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Old 06-22-2007, 09:58 PM   #43
G DiPierro
Location: Ohio
Join Date: Mar 2002
Posts: 365
United_States
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Re: How long to shodan?

Quote:
Anne Marie Giri wrote: View Post
It's simple, because as I said before the standards set by the Aikikai Hombu dojo are the minimum standards and not the required standards. Don't just point fingers here at the USAF, there are many organizations here affiliated with the Aikikai, ASU, included, that have set forth their own testing requirements outside and beyond the Aikikai Hombu dojo. I never took it as an affront to the Doshu that other organizations use different standards - standards based upon their definition of what shodan is.
The aikikai bylaws state that, outside of Japan, national organizations like the USAF may set their own guidelines for rank. I find this a rather curious rule given that the whole point of aikikai affiliation is to receive yudansha certificates from the doshu. It stands to reason that one of criteria for issuing such certificates would be adhering to the rank requirements that the aikikai has established. Although the USAF requirements technically do "meet" those requirements, they also exceed them by quite a bit. So again I'm not really sure what the point of aikikai affiliation is for them. Why would you want a certificate from the doshu when your own shihan have standards that greatly exceed his?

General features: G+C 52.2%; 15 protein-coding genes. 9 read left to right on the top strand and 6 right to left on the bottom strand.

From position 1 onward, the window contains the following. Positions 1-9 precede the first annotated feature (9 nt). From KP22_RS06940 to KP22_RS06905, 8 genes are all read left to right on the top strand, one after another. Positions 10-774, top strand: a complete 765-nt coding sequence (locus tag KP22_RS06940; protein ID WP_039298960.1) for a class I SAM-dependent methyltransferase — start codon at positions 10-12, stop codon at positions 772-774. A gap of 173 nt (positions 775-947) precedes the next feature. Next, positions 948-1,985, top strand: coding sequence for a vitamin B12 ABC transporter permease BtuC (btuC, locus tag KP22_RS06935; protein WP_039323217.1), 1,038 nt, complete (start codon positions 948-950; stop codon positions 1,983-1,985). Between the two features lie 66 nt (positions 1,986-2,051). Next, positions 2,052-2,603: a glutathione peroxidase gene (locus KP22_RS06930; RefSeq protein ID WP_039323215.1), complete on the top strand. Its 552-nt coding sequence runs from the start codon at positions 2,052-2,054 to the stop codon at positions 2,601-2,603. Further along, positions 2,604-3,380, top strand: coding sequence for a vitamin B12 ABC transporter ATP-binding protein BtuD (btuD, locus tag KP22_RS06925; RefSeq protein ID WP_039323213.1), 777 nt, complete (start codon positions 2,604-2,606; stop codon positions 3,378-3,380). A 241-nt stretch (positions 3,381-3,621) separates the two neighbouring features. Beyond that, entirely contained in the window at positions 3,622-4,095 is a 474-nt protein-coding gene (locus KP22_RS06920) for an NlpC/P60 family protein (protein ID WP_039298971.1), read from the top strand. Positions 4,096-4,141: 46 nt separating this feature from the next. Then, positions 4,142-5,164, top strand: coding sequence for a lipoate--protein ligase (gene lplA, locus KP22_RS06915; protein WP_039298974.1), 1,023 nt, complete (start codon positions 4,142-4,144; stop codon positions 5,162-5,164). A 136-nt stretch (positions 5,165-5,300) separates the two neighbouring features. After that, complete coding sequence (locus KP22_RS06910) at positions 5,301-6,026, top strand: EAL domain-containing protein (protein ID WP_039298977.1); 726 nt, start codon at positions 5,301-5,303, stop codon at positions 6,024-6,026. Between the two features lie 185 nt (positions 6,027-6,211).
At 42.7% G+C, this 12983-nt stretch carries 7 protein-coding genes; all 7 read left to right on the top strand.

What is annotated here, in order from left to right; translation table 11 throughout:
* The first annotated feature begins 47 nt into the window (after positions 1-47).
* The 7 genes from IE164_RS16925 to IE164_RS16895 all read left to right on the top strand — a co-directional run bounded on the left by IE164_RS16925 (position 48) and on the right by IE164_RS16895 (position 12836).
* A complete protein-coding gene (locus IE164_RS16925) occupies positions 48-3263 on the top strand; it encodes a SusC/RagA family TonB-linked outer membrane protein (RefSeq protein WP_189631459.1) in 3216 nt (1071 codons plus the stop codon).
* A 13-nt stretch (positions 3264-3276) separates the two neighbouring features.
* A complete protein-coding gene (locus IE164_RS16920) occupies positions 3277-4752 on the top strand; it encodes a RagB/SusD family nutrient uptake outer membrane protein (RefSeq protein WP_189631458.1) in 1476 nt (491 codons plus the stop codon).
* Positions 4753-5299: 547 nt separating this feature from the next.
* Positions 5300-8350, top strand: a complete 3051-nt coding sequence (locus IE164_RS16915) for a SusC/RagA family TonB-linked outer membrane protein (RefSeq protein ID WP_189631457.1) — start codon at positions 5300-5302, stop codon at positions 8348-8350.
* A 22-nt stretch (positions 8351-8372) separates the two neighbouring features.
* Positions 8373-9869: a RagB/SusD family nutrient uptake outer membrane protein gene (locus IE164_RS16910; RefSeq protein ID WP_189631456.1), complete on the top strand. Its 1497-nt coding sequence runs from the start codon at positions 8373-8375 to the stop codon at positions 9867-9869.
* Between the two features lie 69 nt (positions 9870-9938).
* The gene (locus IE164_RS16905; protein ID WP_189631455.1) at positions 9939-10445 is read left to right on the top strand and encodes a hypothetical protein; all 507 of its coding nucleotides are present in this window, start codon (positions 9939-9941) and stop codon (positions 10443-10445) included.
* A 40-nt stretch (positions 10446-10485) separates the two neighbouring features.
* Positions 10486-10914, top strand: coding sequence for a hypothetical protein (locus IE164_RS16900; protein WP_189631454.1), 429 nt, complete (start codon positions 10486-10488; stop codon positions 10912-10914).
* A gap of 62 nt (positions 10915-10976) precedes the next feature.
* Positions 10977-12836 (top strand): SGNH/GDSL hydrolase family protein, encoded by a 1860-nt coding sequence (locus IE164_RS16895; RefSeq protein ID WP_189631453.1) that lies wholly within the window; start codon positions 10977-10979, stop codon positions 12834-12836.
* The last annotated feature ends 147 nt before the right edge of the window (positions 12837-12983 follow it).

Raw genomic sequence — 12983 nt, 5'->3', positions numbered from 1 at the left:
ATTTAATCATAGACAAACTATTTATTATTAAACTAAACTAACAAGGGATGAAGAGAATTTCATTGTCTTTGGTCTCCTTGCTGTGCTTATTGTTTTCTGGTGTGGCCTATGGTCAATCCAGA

Quote:
I also like and appreciate the fact that the testing techniques are not directly dictated by the Aikikai Hombu dojo standards. I find wisdom in their approach in allowing organizations FREEDOM to decide how to test and rank their students. It's unity through diversity, not unity through everyone being exactly the same. Even within the USAF you will find great variation in technique and instruction methods. I obviously do not see this a threat to the well being of the USAF or the Aikikai. Instead, it is a sign of health.
The whole point of rank is to rank people, which is why it's called rank. If you don't have a standardized means of doing this across an organization in which rank is issued, then it's not a very useful ranking system. What's the point of having it then? It has become just a political and marketing tool to keep loyal customers coming back to your organization: an incentive program for repeat buyers. I wouldn't have a problem with that if people were honest that this is what most "rank" in aikido actually is, nor would I have much of a problem with an organization-wide ranking system that actually measured something useful and then ranked people according to their achievement on a reasonably objective basis. But I find that most people in aikido believe that rank does measure something consistent, objective, and useful about one's development as a martial artist. Are they wrong to expect this, or are the organizations wrong not to give it to them?
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